You turn your ankle, have you ever turned your ankle and gone down just like that? There is a defense mechanism in your body when your body senses that strain on the ankle immediately then - just like that - faster than any computer can work - a message is sent to the brain and back again and tells the thigh and tells the calf, "take the weight off" and you go down. You look silly, hey, but it's better than what could happen, isn't it? It's better than putting a break or a severe strain there and stretching the ligament. No wonder the Psalmist said, we are fearfully and wonderfully made, and God allows pain there for a protecting purpose.
Not only is there the protecting purpose of pain, friend, there's the unifying purpose of pain. Pain has a way of unifying the body. You see, if members of your body could not feel pain you would not know they were members of your body. I was reading where wolves sometimes, in the frozen North, running across the tundra will get frost bite and one will go numb. Do you know what they do? They turn on it off, they don't treat it as a part of their own body because feel pain. They think of it as something different than a their own body. You see, Dr. Paul Brand went on to say, "I can tell the health of a body in many ways by it's ability to sense pain."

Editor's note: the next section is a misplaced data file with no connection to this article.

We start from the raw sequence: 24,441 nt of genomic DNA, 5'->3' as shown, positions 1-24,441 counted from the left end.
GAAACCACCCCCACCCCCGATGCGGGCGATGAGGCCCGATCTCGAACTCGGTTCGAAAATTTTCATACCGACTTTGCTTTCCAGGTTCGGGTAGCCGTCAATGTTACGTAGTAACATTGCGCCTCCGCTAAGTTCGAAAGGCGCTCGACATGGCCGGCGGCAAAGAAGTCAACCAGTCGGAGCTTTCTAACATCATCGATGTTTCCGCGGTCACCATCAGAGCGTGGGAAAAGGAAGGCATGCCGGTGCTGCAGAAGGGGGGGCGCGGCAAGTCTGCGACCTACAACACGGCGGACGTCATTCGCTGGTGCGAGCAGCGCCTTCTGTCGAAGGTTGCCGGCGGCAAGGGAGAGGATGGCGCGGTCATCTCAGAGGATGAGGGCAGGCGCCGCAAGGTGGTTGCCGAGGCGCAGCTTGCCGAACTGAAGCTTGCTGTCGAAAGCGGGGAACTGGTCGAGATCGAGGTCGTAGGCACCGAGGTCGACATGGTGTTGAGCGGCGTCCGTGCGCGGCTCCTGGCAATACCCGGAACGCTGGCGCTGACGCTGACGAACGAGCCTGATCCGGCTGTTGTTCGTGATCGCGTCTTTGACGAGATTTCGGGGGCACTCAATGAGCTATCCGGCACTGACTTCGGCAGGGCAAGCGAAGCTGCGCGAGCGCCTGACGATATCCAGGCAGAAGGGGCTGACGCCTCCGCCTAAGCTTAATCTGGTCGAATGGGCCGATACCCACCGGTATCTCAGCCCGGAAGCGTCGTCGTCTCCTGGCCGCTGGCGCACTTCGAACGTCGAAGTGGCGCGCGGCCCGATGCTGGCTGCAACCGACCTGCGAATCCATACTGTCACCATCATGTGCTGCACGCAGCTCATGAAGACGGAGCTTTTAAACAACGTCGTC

That's what the apostle Paul was talking about in the new testament when he was talking about the church which is his body and he said in I Corinthians 20:26, whether one member suffered, all the members suffer with him, that is, in a human body when one part of you hurts all of you hurts. You just can't say when you hit your thumb "my thumb hurts." You say "I hurt." I mean, you hurt all over. You see, that's one of the ways to know that the body is healthy, when one member suffers every member suffers with him.
Have you ever hit your thumb with a hammer? I think of all the pain known to man, that's right up in the top ten, don't you? I know what happened when you hit your thumb with a hammer. I think the very first thing you did was grab it like that. I think the second thing you did was pop it in your mouth and suck on it and I think the third thing you did was do a little dance like this, isn't that right? Sure. Now, you know why you did that? No, you don't know why and I don't know why either. I mean, what do your knees have to do with your thumb? I don't know but that dance sure makes it feel better and, and when you do that little dance it's just a way of saying that when one member suffers every member suffers with him.
Pain has a unifying force and by the way, if the ability to feel pain is a mark of health we ought to think about that as a church, his body. What about the elderly? What about the poor? What about those who are shut in? What about the battered child? What about that person with a broken home? Do we hurt when they hurt? What about that brother who has been broken and fallen in sin? When one member suffers every member suffers with him. There's a protecting purpose in pain. I'm telling you there's a unifying purpose in pain.